May 10, 2013

Cornucopia / Cynthia Dewes

Surprise! Motherhood was not what I expected

Cynthia DewesBefore I had kids, I thought motherhood would be a snap. Of course, I loved my mom something fierce, and also the other mothers I knew, including my grandmas. I knew they had worked hard and made sacrifices and all that, but to become a mother myself seemed a fairly easy prospect.

Well, I was wrong. And I’m not talking here about the physical aspects of motherhood, the morning sickness or the off-balancing tummy that made me look like the Little King in old comic strips. Nor do I mean the pain of birthing the baby. The way I figured, women had been doing this since Eve, so I guessed I could manage it.

Of course, there were other unexpected problems accompanying these facts, like feeling nauseated on the way home from Mass and worrying about throwing up the host, and finding ways to buy the new clothes necessary to fit me, despite our slim budget. Somehow, God’s grace always took care of all this and more.

No, the surprising part of motherhood came later. The sweetness of baby breath on my cheek, the tiny fingers grasping mine, and the newly focused gaze of pure love fixed on me, were merely the lulling preliminaries to the main events that followed.

For one thing—or six, as it turned out—the babies kept coming with such rapidity that my father-in-law joked that he’d forgotten to give the birds and bees speech to my husband. Of course, this was the time when the rhythm system for spacing births was the only approved method short of abstinence. Thus we weren’t the only young Catholic couple with a large family. It was rhythm, all right, and it never missed a beat.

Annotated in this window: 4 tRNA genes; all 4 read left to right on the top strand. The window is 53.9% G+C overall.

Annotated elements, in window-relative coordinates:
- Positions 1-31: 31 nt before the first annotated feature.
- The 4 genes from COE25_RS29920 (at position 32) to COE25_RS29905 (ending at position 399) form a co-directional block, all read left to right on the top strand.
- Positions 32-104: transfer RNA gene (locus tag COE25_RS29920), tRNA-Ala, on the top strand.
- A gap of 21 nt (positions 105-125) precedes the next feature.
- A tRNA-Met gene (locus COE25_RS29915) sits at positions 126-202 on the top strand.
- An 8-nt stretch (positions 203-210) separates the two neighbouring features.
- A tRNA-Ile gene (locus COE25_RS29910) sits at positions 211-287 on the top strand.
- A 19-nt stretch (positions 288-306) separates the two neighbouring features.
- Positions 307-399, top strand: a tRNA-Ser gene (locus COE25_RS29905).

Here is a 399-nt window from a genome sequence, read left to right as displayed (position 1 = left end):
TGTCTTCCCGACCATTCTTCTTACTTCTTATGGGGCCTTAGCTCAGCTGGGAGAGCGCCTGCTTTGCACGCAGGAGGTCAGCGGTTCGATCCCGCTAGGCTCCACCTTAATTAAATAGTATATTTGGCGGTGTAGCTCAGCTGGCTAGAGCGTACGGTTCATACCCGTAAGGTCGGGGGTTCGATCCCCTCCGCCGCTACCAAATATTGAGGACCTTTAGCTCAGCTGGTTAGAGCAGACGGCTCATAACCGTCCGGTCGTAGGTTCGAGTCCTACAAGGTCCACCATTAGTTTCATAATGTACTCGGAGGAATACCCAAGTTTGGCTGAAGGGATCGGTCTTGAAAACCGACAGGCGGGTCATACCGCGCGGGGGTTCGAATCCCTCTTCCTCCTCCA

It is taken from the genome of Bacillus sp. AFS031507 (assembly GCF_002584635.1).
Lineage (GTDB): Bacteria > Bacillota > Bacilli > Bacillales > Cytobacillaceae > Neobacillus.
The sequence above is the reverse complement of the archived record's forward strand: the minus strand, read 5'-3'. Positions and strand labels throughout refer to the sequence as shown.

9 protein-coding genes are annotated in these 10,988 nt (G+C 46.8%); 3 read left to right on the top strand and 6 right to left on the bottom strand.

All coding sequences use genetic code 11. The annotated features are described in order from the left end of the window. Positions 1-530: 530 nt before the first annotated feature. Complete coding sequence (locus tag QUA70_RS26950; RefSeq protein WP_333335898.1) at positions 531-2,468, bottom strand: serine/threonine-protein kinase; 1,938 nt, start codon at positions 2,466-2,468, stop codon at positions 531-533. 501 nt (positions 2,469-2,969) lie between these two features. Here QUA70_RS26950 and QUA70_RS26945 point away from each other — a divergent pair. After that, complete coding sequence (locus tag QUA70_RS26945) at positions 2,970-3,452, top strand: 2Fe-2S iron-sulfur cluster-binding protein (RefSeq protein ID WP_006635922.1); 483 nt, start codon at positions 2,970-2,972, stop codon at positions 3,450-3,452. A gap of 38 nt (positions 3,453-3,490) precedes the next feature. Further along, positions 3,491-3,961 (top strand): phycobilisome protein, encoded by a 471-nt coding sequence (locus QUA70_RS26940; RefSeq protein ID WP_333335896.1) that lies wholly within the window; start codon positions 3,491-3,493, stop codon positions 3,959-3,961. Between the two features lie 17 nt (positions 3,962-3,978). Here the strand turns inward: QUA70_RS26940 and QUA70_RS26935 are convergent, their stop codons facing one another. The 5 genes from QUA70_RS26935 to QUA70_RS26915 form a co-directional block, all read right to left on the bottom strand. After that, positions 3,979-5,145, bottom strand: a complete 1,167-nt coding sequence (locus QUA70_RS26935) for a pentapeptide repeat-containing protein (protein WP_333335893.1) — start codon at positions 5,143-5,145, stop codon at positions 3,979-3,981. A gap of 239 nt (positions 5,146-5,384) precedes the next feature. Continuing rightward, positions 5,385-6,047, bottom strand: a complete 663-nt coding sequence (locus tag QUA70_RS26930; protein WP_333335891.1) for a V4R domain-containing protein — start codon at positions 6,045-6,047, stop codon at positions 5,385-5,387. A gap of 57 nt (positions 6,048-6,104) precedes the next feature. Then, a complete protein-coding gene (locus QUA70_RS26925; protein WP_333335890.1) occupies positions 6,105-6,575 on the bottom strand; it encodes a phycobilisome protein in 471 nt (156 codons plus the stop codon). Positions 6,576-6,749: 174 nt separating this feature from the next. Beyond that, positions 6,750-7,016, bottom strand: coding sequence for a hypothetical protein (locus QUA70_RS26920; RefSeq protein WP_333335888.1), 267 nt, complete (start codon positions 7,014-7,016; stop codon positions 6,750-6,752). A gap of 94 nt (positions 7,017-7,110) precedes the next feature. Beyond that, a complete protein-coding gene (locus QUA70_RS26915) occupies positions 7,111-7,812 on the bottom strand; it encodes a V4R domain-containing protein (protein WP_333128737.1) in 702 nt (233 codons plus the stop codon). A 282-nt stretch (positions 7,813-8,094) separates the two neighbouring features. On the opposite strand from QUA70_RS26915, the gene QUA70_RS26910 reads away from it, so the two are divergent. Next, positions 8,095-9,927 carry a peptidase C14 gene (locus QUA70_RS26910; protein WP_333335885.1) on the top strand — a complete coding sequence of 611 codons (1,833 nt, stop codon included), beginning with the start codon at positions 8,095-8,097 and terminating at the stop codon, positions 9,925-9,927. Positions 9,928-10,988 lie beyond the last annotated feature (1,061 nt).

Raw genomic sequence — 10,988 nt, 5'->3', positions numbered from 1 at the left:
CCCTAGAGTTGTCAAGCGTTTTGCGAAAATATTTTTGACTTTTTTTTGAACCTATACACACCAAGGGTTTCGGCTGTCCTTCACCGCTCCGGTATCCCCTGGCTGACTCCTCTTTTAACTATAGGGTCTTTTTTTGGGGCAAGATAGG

Then, cautious as we were, there was the parade of broken bones, an arm here, an ankle there. Two of the kids had disabilities, so there was the playing out of the grieving process, with guilt, blame-laying, anger and finally, joyful acceptance. There was homework, teacher conferences, preparation for Santa and new clothes for Easter.

There were first Communions and confirmations. There were little friends overnight and neighbor kids showing up unexpectedly for dinner. There were beagles, and a salamander named Sam who turned out to be a cannibal when we tried to introduce a new friend into his bowl.

There was the logistical task of fitting eight people into a three-bedroom ranch house with two bathrooms. Today, that would fit the definition of child abuse. Not to mention the occasional swat on juvenile behinds and the mom hollering, also frowned upon nowadays. Speaking of hollering, I’m reminded that when one of my aunts criticized another niece who screamed at her child, everyone grinned because she had a reputation for doing the same. It must be in the mom genes.

Later, there were disputes over driving the cars, of which we had so many that the side yard looked like a used-car lot. And the rules we laid down about no drinking, no teenaged visitors when the parents were away, and turning down their music when I arrived home from work. Drugs were not a common problem then, or we would no doubt have made rules about that, too.

All these, and more. However, and this is a huge however, the unexpected motherhood problems were far surpassed by the overwhelming joys created by that condition. So I say, to myself and to all the other lucky ladies who qualify, Happy (!) Mothers’ Day!!

(Cynthia Dewes, a member of St. Paul the Apostle Parish in Greencastle, is a regular columnist for The Criterion.)

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